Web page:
The EBacc is not a qualification in itself, but is used to measure how many pupils have secured a C grade or better across a core of academic subjects - English, Maths, Science, Humanities (History and Geography) and Languages. Once introduced, only these subjects will count towards the EBacc league table, which is used to rank schools in the UK and compare them with others abroad.
The EBacc also adopts a recommendation from the Wolf Report, published in May 2011, which says that study of these 'core' subjects should take up 80 percent of a child's time at school, with the remaining 20 percent given over to other options, including Art, Drama, Music, Sport and vocational learning.
The measure has been met with furious opposition from the creative industries, which claim that the omission of a “Creative” pillar in the EBacc will deny children a rounded education. As these non-core subjects do not count towards a school's overall ranking, they are unlikely to get an equal share of investment.
Schools are already cutting courses as a direct result of the EBacc measure. A recent poll by Ipsos Mori shows that over the last year alone, 27 percent of schools have cut courses, with Drama, Performing Arts, Art and Design and Design and Technology being the worst hit.
Jonathan Ive, Apple’s lead designer, recently joined Stella McCartney, Sir Terence Conron and many of the UK’s other leading designers in writing an open letter to Education Secretary Michael Gove, warning that he is “jeopardising Britain’s future prosperity”.
Meanwhile, it remains unclear whether Computer Science will be included as an optional subject within the EBacc as part of the Science pillar, or whether it will be classified as a non-core subject, and therefore have to share 20% of the pupil's time (less than a day per week) with other non-core subjects.
When the EBacc was introduced in 2010, Computer Science did not exist as a separate GCSE subject. But since then the Royal Society and Next Gen reports have been published explaining that Computer Science is a rigorous, intellectually challenging subject, and four new Computer Science GCSEs have now been created by the leading exam boards.
At the BETT show in January 2012, Michael Gove said: “If new Computer Science GCSEs are developed that meet high standards of intellectual depth and practical value, we will certainly consider including computer science as an option in the English Baccalaureate.”
The BCS (British Computer Society) has therefore published a report entitled: “The case for computer science as an option in the English Baccalaureate,” which claims to provide convincing evidence that some of the new GCSEs in Computer Science require a higher degree of intellectual depth to achieve grade C than is required by some Physics GCSEs.
The industry is now awaiting a response from the government. It is thought that Michael Gove may announce his decision at this year's BETT show, which takes place between 30 January and 2 February, and those involved are quietly confident that Computer Science will be given EBacc status, putting it on a level pegging with the other sciences.
This would be a tremendous victory for the technology industry, but it is likely to further aggravate the creative industries, which feel they are being sidelined. It also raises questions about whether the study of Computer Science - which many view as a vocational subject - should come at the expense of another scientific subject such as Chemistry or Physics.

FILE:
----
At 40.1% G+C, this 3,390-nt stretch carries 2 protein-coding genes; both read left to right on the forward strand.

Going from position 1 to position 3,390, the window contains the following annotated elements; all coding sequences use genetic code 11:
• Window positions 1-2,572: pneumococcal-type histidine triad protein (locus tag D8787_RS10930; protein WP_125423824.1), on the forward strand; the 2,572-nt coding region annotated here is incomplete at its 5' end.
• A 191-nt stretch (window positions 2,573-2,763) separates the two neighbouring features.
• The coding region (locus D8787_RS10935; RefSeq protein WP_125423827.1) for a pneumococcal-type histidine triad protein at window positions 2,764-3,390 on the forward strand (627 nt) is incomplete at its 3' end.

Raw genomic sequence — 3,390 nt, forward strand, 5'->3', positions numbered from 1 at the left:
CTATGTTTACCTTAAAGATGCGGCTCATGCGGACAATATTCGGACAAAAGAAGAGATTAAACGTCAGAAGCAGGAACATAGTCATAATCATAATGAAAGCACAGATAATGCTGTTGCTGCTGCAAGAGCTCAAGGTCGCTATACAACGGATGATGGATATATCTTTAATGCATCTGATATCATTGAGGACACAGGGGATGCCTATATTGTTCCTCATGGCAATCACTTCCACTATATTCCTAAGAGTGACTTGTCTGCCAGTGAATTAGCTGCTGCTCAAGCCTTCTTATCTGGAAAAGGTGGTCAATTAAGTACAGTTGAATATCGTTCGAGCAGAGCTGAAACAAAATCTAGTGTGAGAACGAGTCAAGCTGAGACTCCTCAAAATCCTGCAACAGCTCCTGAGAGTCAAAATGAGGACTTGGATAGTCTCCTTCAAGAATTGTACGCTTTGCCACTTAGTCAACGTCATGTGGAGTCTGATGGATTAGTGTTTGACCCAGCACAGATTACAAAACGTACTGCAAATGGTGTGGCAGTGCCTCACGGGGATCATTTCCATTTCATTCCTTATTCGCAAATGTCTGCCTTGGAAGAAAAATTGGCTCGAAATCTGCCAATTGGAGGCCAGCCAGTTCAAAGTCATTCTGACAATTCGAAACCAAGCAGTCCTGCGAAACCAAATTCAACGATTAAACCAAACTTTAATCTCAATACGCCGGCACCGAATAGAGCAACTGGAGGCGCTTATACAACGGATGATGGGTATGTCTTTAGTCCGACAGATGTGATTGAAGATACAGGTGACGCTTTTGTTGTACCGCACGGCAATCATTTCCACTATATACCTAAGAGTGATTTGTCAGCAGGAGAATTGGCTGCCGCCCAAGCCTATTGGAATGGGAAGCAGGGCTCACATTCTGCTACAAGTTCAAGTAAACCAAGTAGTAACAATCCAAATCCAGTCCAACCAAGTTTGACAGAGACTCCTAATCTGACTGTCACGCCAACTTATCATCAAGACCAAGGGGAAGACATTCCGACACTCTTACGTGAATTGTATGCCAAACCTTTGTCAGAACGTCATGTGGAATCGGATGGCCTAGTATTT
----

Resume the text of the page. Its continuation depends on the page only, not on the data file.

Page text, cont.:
Computer Science would not be mandatory of course, but most schools only require students to pick two science subjects at GCSE. So they might choose to study Physics and Computer Science, for example, rather than Physics and Chemistry.
This will no doubt lead to heated debates around the dinner table, but the fact is that children are now digital natives, and technology underpins much of the world in which they live. That is why they should be taught to create technology as well as use it.
Previously, ICT lessons have taught children basic office skills, such as how to use Microsoft Word, Powerpoint and Excel, but these new Computer Science GCSEs empower children with digital skills so they can create applications and content, and help to close the gap between the Arts and Sciences.
“Computer Science is not just about coding, it's a system of understanding the world and how it works - problem solving, computational thinking, algorithms,” said Ian Livingstone, who co-authored the Next Gen report and was recently awarded a CBE in the New Year Honors List.
“With so much youth unemployment, if you give them this basic skill which they can learn in school as opposed to outside of schools, it's going to enable them and empower them to succeed in the digital world and help drive the digital economy. For me it's just common sense.”
Livingstone pointed to Finland and Israel as examples of countries where investments in digital education, as well as high-speed network infrastructure, has resulted in some of the best high-tech intellectual property in recent years.
“We're very good at creativity in this country - our fashion, our film, our IT, our music, our games. But in the world we live in today we need to match that creativity with technology skills,” he added.
If the government is serious about its intention for the IT sector to drive economic recovery, then the education system will inevitably become a feeder for the industry. Computer Science therefore needs to be given as much promotion as possible within schools, in order to drive engagement and uptake of the subject.
In this context is is essential that Computer Science is included in the EBacc, because the alternative is for it to become relegated to the second tier of non-core subjects. This will deepen the skills deficit within the digital industry - something that neither the country nor the economy can afford.